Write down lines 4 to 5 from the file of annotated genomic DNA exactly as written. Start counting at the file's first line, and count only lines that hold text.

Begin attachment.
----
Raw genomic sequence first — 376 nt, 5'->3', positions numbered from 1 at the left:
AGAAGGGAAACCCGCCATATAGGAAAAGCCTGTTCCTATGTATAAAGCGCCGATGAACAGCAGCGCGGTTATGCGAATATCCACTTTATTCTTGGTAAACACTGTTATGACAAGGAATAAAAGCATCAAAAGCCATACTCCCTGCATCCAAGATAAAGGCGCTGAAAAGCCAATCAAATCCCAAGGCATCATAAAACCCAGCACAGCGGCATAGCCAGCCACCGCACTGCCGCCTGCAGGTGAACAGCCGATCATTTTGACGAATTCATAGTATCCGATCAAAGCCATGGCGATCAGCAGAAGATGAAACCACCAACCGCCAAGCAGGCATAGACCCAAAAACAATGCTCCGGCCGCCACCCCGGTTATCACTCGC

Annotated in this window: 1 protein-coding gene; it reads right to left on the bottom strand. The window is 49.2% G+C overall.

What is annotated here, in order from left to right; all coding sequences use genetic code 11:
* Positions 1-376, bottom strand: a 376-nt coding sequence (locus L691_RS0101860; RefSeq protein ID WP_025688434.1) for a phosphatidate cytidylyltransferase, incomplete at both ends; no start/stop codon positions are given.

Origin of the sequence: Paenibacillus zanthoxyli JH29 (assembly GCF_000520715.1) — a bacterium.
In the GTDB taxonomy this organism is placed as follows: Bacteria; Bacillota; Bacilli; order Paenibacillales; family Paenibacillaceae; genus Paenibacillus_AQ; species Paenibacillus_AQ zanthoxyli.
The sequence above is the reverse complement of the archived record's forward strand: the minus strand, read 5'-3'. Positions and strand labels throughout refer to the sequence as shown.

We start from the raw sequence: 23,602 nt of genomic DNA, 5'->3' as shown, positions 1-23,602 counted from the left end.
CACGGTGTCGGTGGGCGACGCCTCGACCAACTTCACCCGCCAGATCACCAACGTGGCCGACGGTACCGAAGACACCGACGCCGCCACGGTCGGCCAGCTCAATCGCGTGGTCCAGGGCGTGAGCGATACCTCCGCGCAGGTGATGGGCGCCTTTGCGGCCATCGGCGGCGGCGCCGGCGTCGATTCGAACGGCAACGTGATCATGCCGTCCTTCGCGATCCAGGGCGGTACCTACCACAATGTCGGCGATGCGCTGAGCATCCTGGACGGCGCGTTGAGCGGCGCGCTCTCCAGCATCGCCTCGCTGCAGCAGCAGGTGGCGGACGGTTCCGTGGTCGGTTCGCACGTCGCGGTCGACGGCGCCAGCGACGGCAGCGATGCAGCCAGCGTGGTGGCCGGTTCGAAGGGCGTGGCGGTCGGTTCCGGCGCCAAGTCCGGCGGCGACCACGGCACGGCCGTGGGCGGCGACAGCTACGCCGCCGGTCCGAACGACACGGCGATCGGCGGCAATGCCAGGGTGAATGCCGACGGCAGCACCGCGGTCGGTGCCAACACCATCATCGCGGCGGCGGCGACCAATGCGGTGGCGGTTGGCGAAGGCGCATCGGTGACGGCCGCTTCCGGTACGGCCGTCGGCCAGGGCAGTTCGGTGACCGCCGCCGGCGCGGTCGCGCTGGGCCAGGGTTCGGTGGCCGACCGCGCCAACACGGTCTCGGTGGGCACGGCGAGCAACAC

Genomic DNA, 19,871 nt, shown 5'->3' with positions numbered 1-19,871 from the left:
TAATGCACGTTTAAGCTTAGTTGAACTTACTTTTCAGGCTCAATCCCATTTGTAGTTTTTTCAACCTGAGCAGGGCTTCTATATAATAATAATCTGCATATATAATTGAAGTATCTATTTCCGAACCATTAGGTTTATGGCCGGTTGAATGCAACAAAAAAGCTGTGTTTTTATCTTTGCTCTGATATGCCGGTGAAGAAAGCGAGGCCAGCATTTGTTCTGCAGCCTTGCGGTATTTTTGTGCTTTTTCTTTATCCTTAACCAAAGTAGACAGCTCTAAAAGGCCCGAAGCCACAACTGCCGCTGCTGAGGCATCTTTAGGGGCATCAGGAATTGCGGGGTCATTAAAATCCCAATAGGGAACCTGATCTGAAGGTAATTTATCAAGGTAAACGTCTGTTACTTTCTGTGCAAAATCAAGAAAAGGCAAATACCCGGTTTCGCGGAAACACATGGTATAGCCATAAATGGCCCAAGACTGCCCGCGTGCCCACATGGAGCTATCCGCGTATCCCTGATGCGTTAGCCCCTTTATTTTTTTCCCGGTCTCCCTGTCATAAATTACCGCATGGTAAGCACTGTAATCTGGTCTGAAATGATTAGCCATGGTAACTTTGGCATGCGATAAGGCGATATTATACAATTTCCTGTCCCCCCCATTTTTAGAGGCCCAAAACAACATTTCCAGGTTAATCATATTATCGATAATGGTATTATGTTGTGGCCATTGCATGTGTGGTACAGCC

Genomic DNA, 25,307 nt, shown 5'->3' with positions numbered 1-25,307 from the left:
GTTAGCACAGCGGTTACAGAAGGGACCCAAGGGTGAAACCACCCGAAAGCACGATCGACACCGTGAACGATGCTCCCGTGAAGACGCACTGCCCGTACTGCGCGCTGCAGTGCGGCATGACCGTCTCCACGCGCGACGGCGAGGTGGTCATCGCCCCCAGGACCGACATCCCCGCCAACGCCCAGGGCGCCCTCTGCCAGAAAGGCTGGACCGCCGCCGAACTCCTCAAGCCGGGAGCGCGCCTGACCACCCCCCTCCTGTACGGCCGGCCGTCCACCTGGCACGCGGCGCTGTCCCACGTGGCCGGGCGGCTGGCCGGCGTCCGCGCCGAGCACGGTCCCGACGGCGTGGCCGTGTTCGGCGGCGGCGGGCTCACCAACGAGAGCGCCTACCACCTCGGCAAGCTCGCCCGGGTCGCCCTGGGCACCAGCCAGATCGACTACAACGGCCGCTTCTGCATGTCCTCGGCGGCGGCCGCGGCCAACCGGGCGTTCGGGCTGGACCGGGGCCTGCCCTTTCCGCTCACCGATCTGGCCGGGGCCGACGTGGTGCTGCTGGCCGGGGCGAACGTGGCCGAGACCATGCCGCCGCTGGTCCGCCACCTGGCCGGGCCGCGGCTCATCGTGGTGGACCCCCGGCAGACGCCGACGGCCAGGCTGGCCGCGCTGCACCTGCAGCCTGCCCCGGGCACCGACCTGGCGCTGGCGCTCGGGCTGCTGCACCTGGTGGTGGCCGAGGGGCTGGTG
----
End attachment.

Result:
What is annotated here, in order from left to right; all coding sequences use genetic code 11:
* Positions 1-376, bottom strand: a 376-nt coding sequence (locus L691_RS0101860; RefSeq protein ID WP_025688434.1) for a phosphatidate cytidylyltransferase, incomplete at both ends; no start/stop codon positions are given.